The Common Good

A Prime Minister's Conscience is Pricked

090715-kevin-ruddOnly God would open up an opportunity for a Catholic from San Francisco to speak prophetically to the Prime Minister of Australia, at the Anglican Centre in Rome, on behalf of Cambodians about to lose their land in Phnom Penh. God cares that much about the poor.

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Kevin Rudd is no ordinary Prime Minister. A committed Anglican who grew up Catholic, he has demonstrated a great passion for issues of social justice. His first act in office was to apologize to the indigenous peoples of Australia. Jim Wallis has written about him, pointing out that the Prime Minister's hero is Dietrich Bonhoeffer. In fact Mr. Rudd wrote a very impressive article in 2006 on faith and politics, framed around the life and testimony of Bonhoeffer.

In that article, he states,

The purpose of the church is not to be socially agreeable; it is to speak robustly to the state on behalf of those who cannot speak effectively for themselves.

So, when the directors of the Anglican Centre here in Rome, David and Margie Richardson, graciously extended the invitation to join them last Thursday for the Prime Minister's visit to their Center (in Italy for G8 meetings), I was honored, grateful, and curious as to what God might have up his sleeve.

Upon checking in with my colleague in Cambodia, Chris Baker-Evens, I began to see the plan unfolding. Chris, along with other Aussie Christians, has been working diligently to defend the rights of Cambodians who are being illegally evicted from their lands. In fact, right next to the new Australian Embassy construction site lives a community of 66 families, known as the 'Group 78 Community,' who are about to be forcibly evicted. They have exhausted all possible legal recourses, to no avail. At best they are being offered 10 percent of the real value of their property, meaning relocation would further impoverish them while the elites receive a multi-million dollar windfall.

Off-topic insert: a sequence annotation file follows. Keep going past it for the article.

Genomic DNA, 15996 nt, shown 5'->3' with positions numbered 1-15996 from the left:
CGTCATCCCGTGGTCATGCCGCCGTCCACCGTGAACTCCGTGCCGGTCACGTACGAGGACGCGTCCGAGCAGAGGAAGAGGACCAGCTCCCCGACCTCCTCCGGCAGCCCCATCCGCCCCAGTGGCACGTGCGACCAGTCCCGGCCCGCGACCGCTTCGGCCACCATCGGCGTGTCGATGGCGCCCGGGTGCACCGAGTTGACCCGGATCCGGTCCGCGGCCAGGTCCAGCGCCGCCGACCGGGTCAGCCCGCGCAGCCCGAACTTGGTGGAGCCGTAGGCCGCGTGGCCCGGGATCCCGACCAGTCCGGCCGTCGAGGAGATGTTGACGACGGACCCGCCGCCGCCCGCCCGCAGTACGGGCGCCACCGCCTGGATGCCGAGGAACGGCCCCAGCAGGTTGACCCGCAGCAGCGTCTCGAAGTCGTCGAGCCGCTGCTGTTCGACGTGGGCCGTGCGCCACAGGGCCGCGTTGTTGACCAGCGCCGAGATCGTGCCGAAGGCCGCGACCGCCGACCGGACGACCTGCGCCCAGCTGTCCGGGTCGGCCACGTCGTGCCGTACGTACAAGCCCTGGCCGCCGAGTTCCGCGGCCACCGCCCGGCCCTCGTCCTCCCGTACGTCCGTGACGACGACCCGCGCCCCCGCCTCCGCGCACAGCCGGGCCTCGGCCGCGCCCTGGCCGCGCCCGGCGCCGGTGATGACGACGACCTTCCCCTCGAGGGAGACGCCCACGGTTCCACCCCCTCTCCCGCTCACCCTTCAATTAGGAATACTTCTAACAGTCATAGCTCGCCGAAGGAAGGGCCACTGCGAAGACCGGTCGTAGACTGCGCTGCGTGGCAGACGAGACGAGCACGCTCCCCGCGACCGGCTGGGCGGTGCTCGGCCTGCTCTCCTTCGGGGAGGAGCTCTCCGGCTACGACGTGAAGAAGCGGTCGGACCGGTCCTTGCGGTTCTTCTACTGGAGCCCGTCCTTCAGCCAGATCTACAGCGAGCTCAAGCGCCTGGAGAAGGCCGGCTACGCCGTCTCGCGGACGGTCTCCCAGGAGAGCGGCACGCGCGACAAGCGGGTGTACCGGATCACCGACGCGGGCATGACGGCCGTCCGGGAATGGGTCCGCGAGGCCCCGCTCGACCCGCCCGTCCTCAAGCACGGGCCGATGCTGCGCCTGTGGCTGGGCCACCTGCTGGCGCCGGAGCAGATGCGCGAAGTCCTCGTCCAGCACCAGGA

By chance these Australian Christian advocates met on Tuesday of the same week with Embassy personnel to discuss the plight of these newest victims of greedy development, and to encourage the Australian government to advocate more on their behalf.

It was clear now that God was opening up the opportunity to bring this particular issue to the Prime Minister's attention, but how? I prepared a little write-up (at my wife Jenny's suggestion) with the help of our colleagues in Cambodia, and prayed for an opportunity to bring up the topic during Kevin Rudd's brief visit.

The Prime Minister made his way around the room, speaking warmly to each person, introducing himself simply as 'Kevin.' I was the last person he got to. I mentioned how much I had appreciated his 2006 article on Bonhoeffer, and he launched off into what an inspiration Bonhoeffer and his 'view from below' had been for him. And then (here is God's amazing timing yet again) he shared that just the day before, on Wednesday, at German Chancellor Merkel's invitation, he had been in Berlin and had visited Bonhoeffer's church, home, and grave. He had sat in the study where Bonhoeffer had been arrested by the Gestapo, and taken to a concentration camp, where he was executed just three weeks before the end of the war. The experience of this visit had a profound effect on him.

At this point, I asked if I might bring a particular issue to his attention, and he agreed. I began to explain the plight of the Group 78 Community. Pulling out the write-up I had prepared, he noted the photo at the top: the statues of modern-day saints over the door of Westminster Abbey, which includes the figure of Dietrich Bonhoeffer. The Prime Minister looked at me, and smiled. He said, "I know why that's there

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